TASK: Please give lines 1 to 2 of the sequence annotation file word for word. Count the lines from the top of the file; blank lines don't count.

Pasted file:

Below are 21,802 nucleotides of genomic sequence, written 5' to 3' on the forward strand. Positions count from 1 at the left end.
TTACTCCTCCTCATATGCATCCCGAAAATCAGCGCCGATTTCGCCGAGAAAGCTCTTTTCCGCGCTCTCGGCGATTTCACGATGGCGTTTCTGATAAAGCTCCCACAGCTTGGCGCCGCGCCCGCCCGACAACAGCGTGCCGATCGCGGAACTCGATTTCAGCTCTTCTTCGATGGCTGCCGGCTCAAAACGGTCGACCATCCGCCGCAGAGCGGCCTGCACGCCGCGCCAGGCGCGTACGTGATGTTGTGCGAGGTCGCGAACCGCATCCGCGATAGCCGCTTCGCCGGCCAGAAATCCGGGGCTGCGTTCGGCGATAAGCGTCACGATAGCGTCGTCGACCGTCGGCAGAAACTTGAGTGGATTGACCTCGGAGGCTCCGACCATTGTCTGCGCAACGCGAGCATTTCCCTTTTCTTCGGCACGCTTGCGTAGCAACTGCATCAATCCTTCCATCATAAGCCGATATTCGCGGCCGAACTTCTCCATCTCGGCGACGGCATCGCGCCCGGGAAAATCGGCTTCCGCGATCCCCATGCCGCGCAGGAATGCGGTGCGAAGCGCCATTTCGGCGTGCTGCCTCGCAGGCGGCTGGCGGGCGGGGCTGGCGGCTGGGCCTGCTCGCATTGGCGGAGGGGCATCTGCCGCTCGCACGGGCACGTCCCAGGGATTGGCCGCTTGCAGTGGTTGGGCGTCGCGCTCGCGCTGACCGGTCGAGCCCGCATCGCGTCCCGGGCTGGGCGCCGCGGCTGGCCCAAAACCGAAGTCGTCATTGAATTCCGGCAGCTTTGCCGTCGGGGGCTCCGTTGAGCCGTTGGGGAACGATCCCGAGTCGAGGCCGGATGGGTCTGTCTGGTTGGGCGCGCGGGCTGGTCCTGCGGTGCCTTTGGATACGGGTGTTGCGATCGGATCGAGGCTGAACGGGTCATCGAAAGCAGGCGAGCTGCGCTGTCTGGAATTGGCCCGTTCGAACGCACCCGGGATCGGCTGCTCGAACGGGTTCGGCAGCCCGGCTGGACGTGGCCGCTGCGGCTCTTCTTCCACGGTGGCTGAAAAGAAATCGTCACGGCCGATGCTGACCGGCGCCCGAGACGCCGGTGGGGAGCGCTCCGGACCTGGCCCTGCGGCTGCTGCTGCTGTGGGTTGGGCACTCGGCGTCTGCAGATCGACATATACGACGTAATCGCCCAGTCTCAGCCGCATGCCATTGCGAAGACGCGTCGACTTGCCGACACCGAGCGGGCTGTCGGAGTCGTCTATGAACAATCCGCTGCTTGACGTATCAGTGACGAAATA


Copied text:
Below are 21,802 nucleotides of genomic sequence, written 5' to 3' on the forward strand. Positions count from 1 at the left end.
TTACTCCTCCTCATATGCATCCCGAAAATCAGCGCCGATTTCGCCGAGAAAGCTCTTTTCCGCGCTCTCGGCGATTTCACGATGGCGTTTCTGATAAAGCTCCCACAGCTTGGCGCCGCGCCCGCCCGACAACAGCGTGCCGATCGCGGAACTCGATTTCAGCTCTTCTTCGATGGCTGCCGGCTCAAAACGGTCGACCATCCGCCGCAGAGCGGCCTGCACGCCGCGCCAGGCGCGTACGTGATGTTGTGCGAGGTCGCGAACCGCATCCGCGATAGCCGCTTCGCCGGCCAGAAATCCGGGGCTGCGTTCGGCGATAAGCGTCACGATAGCGTCGTCGACCGTCGGCAGAAACTTGAGTGGATTGACCTCGGAGGCTCCGACCATTGTCTGCGCAACGCGAGCATTTCCCTTTTCTTCGGCACGCTTGCGTAGCAACTGCATCAATCCTTCCATCATAAGCCGATATTCGCGGCCGAACTTCTCCATCTCGGCGACGGCATCGCGCCCGGGAAAATCGGCTTCCGCGATCCCCATGCCGCGCAGGAATGCGGTGCGAAGCGCCATTTCGGCGTGCTGCCTCGCAGGCGGCTGGCGGGCGGGGCTGGCGGCTGGGCCTGCTCGCATTGGCGGAGGGGCATCTGCCGCTCGCACGGGCACGTCCCAGGGATTGGCCGCTTGCAGTGGTTGGGCGTCGCGCTCGCGCTGACCGGTCGAGCCCGCATCGCGTCCCGGGCTGGGCGCCGCGGCTGGCCCAAAACCGAAGTCGTCATTGAATTCCGGCAGCTTTGCCGTCGGGGGCTCCGTTGAGCCGTTGGGGAACGATCCCGAGTCGAGGCCGGATGGGTCTGTCTGGTTGGGCGCGCGGGCTGGTCCTGCGGTGCCTTTGGATACGGGTGTTGCGATCGGATCGAGGCTGAACGGGTCATCGAAAGCAGGCGAGCTGCGCTGTCTGGAATTGGCCCGTTCGAACGCACCCGGGATCGGCTGCTCGAACGGGTTCGGCAGCCCGGCTGGACGTGGCCGCTGCGGCTCTTCTTCCACGGTGGCTGAAAAGAAATCGTCACGGCCGATGCTGACCGGCGCCCGAGACGCCGGTGGGGAGCGCTCCGGACCTGGCCCTGCGGCTGCTGCTGCTGTGGGTTGGGCACTCGGCGTCTGCAGATCGACATATACGACGTAATCGCCCAGTCTCAGCCGCATGCCATTGCGAAGACGCGTCGACTTGCCGACACCGAGCGGGCTGTCGGAGTCGTCTATGAACAATCCGCTGCTTGACGTATCAGTGACGAAATA